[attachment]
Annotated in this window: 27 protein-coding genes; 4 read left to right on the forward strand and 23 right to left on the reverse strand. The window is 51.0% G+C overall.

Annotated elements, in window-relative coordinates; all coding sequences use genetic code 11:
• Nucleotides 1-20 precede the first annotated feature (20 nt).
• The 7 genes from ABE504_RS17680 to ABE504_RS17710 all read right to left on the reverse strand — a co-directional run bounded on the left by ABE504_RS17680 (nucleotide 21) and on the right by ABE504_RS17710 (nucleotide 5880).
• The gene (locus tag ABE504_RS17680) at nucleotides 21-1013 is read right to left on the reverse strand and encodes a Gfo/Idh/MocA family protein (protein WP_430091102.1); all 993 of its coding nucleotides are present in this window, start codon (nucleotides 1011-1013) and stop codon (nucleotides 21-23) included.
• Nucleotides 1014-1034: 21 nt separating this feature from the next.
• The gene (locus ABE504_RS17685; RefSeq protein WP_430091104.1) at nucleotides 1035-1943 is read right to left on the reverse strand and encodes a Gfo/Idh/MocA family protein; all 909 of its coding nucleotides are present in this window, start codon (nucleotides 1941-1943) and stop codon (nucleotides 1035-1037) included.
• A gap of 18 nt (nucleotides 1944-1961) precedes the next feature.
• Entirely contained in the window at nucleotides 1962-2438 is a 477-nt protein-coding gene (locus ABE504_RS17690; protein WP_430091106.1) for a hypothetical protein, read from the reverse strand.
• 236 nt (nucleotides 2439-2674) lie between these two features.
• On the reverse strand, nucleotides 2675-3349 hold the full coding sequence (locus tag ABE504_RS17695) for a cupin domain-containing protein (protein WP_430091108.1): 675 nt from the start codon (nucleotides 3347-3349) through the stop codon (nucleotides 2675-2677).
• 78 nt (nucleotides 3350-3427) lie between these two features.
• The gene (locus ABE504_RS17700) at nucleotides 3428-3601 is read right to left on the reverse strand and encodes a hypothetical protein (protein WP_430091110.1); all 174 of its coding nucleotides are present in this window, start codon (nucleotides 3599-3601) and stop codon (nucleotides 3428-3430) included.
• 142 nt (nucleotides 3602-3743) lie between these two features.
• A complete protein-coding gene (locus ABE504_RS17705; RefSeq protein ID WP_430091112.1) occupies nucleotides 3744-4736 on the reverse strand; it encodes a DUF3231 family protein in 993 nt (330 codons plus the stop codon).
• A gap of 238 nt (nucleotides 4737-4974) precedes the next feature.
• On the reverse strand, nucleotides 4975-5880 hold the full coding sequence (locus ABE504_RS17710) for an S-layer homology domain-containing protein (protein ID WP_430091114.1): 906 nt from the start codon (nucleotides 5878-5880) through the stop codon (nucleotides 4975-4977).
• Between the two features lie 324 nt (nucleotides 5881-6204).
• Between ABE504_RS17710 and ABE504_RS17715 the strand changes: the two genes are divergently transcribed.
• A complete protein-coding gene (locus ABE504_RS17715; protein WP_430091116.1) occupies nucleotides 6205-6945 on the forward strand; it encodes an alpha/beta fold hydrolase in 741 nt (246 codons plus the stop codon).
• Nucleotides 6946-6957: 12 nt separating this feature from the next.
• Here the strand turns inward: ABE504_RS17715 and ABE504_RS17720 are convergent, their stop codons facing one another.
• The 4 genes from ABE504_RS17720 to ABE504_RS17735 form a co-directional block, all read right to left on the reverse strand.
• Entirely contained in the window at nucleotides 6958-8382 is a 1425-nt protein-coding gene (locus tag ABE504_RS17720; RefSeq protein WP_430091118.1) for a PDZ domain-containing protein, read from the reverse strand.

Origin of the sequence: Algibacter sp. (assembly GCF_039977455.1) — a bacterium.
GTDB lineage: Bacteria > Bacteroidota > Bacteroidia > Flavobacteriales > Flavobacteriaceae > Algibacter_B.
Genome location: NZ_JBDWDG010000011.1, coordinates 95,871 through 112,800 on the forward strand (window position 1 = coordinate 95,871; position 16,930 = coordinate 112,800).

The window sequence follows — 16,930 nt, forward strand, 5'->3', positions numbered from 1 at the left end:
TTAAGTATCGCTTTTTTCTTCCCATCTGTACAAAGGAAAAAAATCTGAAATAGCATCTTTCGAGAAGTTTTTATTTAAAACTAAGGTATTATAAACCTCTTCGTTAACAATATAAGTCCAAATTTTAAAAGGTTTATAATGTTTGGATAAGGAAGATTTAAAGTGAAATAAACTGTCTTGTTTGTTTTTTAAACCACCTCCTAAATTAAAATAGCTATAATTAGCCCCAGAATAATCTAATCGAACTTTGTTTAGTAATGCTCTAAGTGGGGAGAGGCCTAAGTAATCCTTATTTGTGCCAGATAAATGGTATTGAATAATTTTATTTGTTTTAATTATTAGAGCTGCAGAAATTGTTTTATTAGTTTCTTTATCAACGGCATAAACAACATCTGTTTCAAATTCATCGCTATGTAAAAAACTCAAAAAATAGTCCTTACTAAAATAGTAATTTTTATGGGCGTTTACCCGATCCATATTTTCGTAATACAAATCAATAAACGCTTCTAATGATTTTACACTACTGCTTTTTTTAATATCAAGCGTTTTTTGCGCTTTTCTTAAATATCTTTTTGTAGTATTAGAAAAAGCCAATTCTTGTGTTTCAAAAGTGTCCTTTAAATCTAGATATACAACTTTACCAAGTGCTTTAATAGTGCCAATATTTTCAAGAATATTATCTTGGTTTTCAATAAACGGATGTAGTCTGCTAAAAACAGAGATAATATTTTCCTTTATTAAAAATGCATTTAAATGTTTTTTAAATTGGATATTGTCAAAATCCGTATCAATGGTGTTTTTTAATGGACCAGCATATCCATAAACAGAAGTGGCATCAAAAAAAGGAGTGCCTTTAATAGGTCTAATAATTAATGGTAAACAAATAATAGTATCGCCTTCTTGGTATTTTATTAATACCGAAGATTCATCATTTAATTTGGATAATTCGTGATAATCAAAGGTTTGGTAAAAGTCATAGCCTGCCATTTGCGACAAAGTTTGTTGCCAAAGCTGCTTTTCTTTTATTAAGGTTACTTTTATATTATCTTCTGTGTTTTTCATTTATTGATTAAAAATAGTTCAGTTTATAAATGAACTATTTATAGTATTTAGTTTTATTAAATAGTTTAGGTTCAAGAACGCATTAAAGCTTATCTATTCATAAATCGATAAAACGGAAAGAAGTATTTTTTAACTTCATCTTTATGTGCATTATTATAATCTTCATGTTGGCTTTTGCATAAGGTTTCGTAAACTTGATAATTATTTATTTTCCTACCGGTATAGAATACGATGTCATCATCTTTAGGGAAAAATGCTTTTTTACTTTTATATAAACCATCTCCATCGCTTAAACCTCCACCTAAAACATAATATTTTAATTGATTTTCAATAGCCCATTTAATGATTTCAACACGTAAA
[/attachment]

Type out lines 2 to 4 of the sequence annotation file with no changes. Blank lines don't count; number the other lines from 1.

Annotated elements, in window-relative coordinates; all coding sequences use genetic code 11:
• Nucleotides 1-20 precede the first annotated feature (20 nt).
• The 7 genes from ABE504_RS17680 to ABE504_RS17710 all read right to left on the reverse strand — a co-directional run bounded on the left by ABE504_RS17680 (nucleotide 21) and on the right by ABE504_RS17710 (nucleotide 5880).